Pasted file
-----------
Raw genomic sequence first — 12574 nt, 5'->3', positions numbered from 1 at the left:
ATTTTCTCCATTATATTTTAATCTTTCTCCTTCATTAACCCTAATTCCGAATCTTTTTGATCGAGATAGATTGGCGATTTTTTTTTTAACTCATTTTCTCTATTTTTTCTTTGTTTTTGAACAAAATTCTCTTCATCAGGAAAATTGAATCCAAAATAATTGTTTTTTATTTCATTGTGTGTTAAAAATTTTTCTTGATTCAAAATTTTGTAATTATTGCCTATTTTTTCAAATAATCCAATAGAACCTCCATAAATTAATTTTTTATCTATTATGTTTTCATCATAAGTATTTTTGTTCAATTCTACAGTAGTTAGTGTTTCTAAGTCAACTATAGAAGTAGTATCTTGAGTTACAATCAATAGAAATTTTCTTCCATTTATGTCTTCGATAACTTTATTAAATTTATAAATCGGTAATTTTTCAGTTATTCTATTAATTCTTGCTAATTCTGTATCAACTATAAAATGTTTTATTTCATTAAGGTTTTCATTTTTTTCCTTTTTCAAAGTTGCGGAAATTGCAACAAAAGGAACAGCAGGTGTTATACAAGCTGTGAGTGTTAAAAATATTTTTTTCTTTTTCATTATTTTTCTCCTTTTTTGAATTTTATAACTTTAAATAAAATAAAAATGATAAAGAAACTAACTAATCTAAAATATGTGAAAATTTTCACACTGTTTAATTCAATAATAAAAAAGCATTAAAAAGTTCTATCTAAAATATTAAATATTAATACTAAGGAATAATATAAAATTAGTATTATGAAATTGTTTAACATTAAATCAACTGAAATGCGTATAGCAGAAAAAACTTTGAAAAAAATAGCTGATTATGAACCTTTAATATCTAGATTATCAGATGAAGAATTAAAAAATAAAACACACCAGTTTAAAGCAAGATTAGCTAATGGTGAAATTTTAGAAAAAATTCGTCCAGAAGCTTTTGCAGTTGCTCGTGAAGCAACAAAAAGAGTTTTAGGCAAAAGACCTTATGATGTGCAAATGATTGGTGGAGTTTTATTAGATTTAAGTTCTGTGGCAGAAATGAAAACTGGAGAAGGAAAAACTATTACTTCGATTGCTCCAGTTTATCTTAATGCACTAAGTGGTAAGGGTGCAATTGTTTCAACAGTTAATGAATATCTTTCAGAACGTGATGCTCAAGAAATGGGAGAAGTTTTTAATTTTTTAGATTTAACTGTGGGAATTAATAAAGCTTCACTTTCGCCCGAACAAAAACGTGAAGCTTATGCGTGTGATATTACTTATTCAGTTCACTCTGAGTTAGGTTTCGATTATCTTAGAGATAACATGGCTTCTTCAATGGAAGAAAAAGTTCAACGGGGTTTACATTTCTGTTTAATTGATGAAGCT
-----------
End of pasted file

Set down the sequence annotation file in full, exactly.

Raw genomic sequence first — 12574 nt, 5'->3', positions numbered from 1 at the left:
ATTTTCTCCATTATATTTTAATCTTTCTCCTTCATTAACCCTAATTCCGAATCTTTTTGATCGAGATAGATTGGCGATTTTTTTTTTAACTCATTTTCTCTATTTTTTCTTTGTTTTTGAACAAAATTCTCTTCATCAGGAAAATTGAATCCAAAATAATTGTTTTTTATTTCATTGTGTGTTAAAAATTTTTCTTGATTCAAAATTTTGTAATTATTGCCTATTTTTTCAAATAATCCAATAGAACCTCCATAAATTAATTTTTTATCTATTATGTTTTCATCATAAGTATTTTTGTTCAATTCTACAGTAGTTAGTGTTTCTAAGTCAACTATAGAAGTAGTATCTTGAGTTACAATCAATAGAAATTTTCTTCCATTTATGTCTTCGATAACTTTATTAAATTTATAAATCGGTAATTTTTCAGTTATTCTATTAATTCTTGCTAATTCTGTATCAACTATAAAATGTTTTATTTCATTAAGGTTTTCATTTTTTTCCTTTTTCAAAGTTGCGGAAATTGCAACAAAAGGAACAGCAGGTGTTATACAAGCTGTGAGTGTTAAAAATATTTTTTTCTTTTTCATTATTTTTCTCCTTTTTTGAATTTTATAACTTTAAATAAAATAAAAATGATAAAGAAACTAACTAATCTAAAATATGTGAAAATTTTCACACTGTTTAATTCAATAATAAAAAAGCATTAAAAAGTTCTATCTAAAATATTAAATATTAATACTAAGGAATAATATAAAATTAGTATTATGAAATTGTTTAACATTAAATCAACTGAAATGCGTATAGCAGAAAAAACTTTGAAAAAAATAGCTGATTATGAACCTTTAATATCTAGATTATCAGATGAAGAATTAAAAAATAAAACACACCAGTTTAAAGCAAGATTAGCTAATGGTGAAATTTTAGAAAAAATTCGTCCAGAAGCTTTTGCAGTTGCTCGTGAAGCAACAAAAAGAGTTTTAGGCAAAAGACCTTATGATGTGCAAATGATTGGTGGAGTTTTATTAGATTTAAGTTCTGTGGCAGAAATGAAAACTGGAGAAGGAAAAACTATTACTTCGATTGCTCCAGTTTATCTTAATGCACTAAGTGGTAAGGGTGCAATTGTTTCAACAGTTAATGAATATCTTTCAGAACGTGATGCTCAAGAAATGGGAGAAGTTTTTAATTTTTTAGATTTAACTGTGGGAATTAATAAAGCTTCACTTTCGCCCGAACAAAAACGTGAAGCTTATGCGTGTGATATTACTTATTCAGTTCACTCTGAGTTAGGTTTCGATTATCTTAGAGATAACATGGCTTCTTCAATGGAAGAAAAAGTTCAACGGGGTTTACATTTCTGTTTAATTGATGAAGCT